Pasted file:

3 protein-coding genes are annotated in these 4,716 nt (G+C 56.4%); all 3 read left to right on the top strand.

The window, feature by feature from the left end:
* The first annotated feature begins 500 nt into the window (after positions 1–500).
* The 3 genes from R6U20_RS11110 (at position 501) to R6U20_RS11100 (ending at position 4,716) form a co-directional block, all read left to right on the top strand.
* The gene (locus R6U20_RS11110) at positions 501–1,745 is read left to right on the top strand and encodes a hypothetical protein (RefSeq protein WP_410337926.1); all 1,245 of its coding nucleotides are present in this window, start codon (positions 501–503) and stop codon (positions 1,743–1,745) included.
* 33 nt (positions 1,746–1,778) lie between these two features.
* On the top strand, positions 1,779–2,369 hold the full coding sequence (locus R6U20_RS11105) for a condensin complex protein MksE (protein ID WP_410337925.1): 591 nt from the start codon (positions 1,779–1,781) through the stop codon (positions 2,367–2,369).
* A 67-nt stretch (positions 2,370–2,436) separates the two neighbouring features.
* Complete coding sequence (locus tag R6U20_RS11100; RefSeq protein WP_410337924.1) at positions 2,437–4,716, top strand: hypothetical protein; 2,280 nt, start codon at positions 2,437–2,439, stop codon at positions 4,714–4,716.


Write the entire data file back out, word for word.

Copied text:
3 protein-coding genes are annotated in these 4,716 nt (G+C 56.4%); all 3 read left to right on the top strand.

The window, feature by feature from the left end:
* The first annotated feature begins 500 nt into the window (after positions 1–500).
* The 3 genes from R6U20_RS11110 (at position 501) to R6U20_RS11100 (ending at position 4,716) form a co-directional block, all read left to right on the top strand.
* The gene (locus R6U20_RS11110) at positions 501–1,745 is read left to right on the top strand and encodes a hypothetical protein (RefSeq protein WP_410337926.1); all 1,245 of its coding nucleotides are present in this window, start codon (positions 501–503) and stop codon (positions 1,743–1,745) included.
* 33 nt (positions 1,746–1,778) lie between these two features.
* On the top strand, positions 1,779–2,369 hold the full coding sequence (locus R6U20_RS11105) for a condensin complex protein MksE (protein ID WP_410337925.1): 591 nt from the start codon (positions 1,779–1,781) through the stop codon (positions 2,367–2,369).
* A 67-nt stretch (positions 2,370–2,436) separates the two neighbouring features.
* Complete coding sequence (locus tag R6U20_RS11100; RefSeq protein WP_410337924.1) at positions 2,437–4,716, top strand: hypothetical protein; 2,280 nt, start codon at positions 2,437–2,439, stop codon at positions 4,714–4,716.